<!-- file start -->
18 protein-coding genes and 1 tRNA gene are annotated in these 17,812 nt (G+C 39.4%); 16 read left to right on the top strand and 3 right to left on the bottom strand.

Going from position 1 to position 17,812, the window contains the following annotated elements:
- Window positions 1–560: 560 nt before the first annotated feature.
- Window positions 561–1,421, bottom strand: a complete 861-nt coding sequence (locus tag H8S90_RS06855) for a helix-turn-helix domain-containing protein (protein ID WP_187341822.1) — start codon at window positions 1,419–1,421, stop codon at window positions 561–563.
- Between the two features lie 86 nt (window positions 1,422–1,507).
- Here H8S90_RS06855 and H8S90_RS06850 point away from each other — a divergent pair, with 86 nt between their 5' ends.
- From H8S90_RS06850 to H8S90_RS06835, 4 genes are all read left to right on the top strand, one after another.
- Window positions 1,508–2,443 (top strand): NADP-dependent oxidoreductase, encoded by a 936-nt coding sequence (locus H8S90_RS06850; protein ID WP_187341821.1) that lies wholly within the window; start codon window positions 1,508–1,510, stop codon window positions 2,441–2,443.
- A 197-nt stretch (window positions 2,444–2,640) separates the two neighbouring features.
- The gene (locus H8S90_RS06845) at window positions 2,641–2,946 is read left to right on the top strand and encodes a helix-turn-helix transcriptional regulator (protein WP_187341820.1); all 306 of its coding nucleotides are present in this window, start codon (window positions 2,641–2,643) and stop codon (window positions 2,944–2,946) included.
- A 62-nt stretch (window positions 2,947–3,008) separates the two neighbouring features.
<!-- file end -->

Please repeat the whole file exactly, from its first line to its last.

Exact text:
18 protein-coding genes and 1 tRNA gene are annotated in these 17,812 nt (G+C 39.4%); 16 read left to right on the top strand and 3 right to left on the bottom strand.

Going from position 1 to position 17,812, the window contains the following annotated elements:
- Window positions 1–560: 560 nt before the first annotated feature.
- Window positions 561–1,421, bottom strand: a complete 861-nt coding sequence (locus tag H8S90_RS06855) for a helix-turn-helix domain-containing protein (protein ID WP_187341822.1) — start codon at window positions 1,419–1,421, stop codon at window positions 561–563.
- Between the two features lie 86 nt (window positions 1,422–1,507).
- Here H8S90_RS06855 and H8S90_RS06850 point away from each other — a divergent pair, with 86 nt between their 5' ends.
- From H8S90_RS06850 to H8S90_RS06835, 4 genes are all read left to right on the top strand, one after another.
- Window positions 1,508–2,443 (top strand): NADP-dependent oxidoreductase, encoded by a 936-nt coding sequence (locus H8S90_RS06850; protein ID WP_187341821.1) that lies wholly within the window; start codon window positions 1,508–1,510, stop codon window positions 2,441–2,443.
- A 197-nt stretch (window positions 2,444–2,640) separates the two neighbouring features.
- The gene (locus H8S90_RS06845) at window positions 2,641–2,946 is read left to right on the top strand and encodes a helix-turn-helix transcriptional regulator (protein WP_187341820.1); all 306 of its coding nucleotides are present in this window, start codon (window positions 2,641–2,643) and stop codon (window positions 2,944–2,946) included.
- A 62-nt stretch (window positions 2,947–3,008) separates the two neighbouring features.